New research from Arizona State University’s Biodesign Institute explores a radical approach to addressing the problems of transplantation potential and repairing scarred lungs is under investigation.

The team builds upon previous research that removes the cells from a donor lung extracted from a cadaver, reseeds the remaining decellularized scaffold with stem cells from the patient, allows the cells to adhere to the scaffold, grow and mature into the different cell types found in the functioning lung, and then transplants the freshly developed, functioning organ in a living organism.

The desired future outcome of such work would be a fully functioning lung built from the organ recipient’s own cells, therefore avoiding graft-host rejection. Although current research involves use of animal cells and scaffolds, the potential for translation to the clinic is an area of active research.

The new study, which was published online in PLOS ONE,  demonstrates a number of critical advantages to conducting the cell re-population process in a dynamic suspension culture, in which the cells are allowed to gently tumble as they re-seed the decellularized lung. The research was jointly funded by NIH, NASA, and a Mayo Clinic-ASU seed grant.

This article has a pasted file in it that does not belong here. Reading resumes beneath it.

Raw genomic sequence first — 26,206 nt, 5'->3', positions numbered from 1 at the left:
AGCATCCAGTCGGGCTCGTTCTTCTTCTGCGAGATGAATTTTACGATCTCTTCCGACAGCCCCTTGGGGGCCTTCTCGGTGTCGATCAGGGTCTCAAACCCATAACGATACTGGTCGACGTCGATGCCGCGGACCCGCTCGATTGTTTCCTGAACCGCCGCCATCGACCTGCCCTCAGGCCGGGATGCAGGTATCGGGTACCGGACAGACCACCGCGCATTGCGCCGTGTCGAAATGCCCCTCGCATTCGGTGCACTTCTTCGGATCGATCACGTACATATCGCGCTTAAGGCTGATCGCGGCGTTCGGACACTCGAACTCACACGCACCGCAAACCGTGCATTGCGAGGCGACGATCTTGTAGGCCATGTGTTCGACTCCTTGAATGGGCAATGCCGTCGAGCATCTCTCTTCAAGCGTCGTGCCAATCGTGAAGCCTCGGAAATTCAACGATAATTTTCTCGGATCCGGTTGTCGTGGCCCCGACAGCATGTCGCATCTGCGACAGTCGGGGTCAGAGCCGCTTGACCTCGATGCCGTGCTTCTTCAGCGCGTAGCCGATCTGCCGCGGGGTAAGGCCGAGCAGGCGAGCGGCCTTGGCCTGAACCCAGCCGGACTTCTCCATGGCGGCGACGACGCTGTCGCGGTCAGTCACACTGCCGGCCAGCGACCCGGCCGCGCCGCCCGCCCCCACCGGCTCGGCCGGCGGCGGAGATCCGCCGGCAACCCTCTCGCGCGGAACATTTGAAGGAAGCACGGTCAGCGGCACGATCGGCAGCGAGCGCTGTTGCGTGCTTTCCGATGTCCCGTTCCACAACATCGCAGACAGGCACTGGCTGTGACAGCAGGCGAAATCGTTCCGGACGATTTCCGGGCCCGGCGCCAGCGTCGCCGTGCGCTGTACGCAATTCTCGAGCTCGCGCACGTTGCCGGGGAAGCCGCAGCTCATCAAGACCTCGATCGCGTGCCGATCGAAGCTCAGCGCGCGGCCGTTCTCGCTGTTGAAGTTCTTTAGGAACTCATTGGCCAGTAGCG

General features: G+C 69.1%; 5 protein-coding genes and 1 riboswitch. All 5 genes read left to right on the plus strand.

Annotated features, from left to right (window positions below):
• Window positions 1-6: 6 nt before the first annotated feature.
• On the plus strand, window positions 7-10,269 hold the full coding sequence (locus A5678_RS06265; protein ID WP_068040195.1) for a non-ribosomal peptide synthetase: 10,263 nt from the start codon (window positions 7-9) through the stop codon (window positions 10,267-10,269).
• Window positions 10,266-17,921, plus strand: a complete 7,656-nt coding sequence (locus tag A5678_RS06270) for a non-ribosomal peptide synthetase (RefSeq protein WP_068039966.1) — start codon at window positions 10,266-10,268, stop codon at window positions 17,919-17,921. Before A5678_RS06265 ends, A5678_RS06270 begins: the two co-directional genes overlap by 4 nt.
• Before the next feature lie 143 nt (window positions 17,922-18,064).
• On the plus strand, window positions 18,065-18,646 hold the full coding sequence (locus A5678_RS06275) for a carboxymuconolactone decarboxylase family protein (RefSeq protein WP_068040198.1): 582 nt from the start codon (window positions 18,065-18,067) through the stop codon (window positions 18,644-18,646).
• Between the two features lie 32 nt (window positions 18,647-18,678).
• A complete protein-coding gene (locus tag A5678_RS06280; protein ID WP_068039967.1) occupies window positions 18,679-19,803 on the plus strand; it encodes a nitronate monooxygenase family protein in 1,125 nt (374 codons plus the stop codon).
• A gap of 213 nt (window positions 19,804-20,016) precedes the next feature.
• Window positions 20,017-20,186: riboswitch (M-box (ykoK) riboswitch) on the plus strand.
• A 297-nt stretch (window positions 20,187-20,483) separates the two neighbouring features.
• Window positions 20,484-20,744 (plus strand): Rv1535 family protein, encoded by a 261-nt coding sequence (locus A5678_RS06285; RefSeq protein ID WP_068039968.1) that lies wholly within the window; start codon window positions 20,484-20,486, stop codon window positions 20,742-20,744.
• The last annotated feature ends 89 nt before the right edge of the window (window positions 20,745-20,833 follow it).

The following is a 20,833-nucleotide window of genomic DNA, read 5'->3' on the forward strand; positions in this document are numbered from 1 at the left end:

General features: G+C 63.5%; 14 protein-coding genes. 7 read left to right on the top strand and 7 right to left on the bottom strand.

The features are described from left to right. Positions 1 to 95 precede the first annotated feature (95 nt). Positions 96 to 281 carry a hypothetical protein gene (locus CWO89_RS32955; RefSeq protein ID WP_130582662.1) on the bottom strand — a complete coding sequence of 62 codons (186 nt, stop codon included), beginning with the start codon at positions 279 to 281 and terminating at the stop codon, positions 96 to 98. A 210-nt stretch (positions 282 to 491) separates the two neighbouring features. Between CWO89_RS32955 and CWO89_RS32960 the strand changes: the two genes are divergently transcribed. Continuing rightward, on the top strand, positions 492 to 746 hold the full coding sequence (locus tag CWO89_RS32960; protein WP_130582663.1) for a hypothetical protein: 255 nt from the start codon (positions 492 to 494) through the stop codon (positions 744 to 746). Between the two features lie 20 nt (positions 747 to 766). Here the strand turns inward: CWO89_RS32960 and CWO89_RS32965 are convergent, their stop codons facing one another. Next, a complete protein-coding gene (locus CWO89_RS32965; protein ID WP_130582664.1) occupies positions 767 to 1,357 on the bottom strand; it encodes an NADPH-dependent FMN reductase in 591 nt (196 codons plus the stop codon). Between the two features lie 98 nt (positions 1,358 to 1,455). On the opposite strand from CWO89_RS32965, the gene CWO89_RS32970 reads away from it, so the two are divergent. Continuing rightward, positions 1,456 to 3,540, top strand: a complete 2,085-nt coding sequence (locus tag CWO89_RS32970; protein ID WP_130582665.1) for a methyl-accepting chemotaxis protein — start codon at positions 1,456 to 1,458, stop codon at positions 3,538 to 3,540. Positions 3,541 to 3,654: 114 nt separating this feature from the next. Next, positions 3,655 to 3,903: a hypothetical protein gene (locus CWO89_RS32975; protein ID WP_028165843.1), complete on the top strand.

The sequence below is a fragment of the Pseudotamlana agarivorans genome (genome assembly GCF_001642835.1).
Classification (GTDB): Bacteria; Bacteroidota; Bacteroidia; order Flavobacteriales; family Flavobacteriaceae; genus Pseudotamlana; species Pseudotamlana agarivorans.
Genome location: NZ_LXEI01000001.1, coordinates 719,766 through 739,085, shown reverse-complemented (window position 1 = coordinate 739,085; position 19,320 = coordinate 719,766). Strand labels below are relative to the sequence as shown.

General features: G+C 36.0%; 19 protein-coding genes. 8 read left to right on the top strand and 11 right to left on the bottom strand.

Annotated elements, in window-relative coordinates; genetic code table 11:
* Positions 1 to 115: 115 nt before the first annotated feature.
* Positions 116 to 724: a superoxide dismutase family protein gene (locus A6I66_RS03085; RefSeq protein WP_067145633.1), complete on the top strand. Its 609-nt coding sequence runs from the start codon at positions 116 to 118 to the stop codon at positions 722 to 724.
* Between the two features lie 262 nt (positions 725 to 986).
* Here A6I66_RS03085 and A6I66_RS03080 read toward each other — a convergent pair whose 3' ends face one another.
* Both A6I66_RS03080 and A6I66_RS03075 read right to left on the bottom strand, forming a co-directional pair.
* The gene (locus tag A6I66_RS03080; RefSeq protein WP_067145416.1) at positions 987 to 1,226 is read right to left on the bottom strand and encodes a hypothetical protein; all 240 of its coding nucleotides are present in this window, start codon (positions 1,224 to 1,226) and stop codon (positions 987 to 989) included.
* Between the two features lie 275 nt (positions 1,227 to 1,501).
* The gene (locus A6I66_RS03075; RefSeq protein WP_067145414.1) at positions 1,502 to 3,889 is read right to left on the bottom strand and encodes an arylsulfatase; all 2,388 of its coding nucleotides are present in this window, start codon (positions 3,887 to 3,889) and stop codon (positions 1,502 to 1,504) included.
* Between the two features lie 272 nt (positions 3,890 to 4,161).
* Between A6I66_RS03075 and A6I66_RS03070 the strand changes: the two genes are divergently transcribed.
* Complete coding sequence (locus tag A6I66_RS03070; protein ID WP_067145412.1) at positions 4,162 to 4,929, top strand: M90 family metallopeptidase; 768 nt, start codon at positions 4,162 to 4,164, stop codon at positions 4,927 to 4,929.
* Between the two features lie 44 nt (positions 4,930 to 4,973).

“There is an urgent need for the development of lab-engineered lungs from patient stem cells that are suitable for both transplantation and as predictive models for biomedical research to probe the links between cell function and respiratory disease,” lead researcher Cheryl Nickerson said.

While not a reality for humans at this time, if successful in the future, this regenerative medicine approach holds the potential for a paradigm-shifting advance for sufferers of otherwise incurable lung disease, the researchers say.

Currently, the approach is being explored in animal models. The decellularization process is accomplished by sequentially treating lung tissues with specialized detergents, salts and enzymes. These act to remove the cellular material of the lung, leaving just the stripped-down extracellular matrix – a kind of scaffolding on which the new lung will be constructed using stem cells from the recipient.

To date, studies in which decellularized lungs from rodents were recellularized and transplanted showed marginal success in generating functioning pulmonary tissue. Experimental efforts have thus far demonstrated only partial recellularization of alveoli, airways and pulmonary vasculature. Though the fundamental approach appears sound, significant hurdles remain before the strategy can be applied to humans.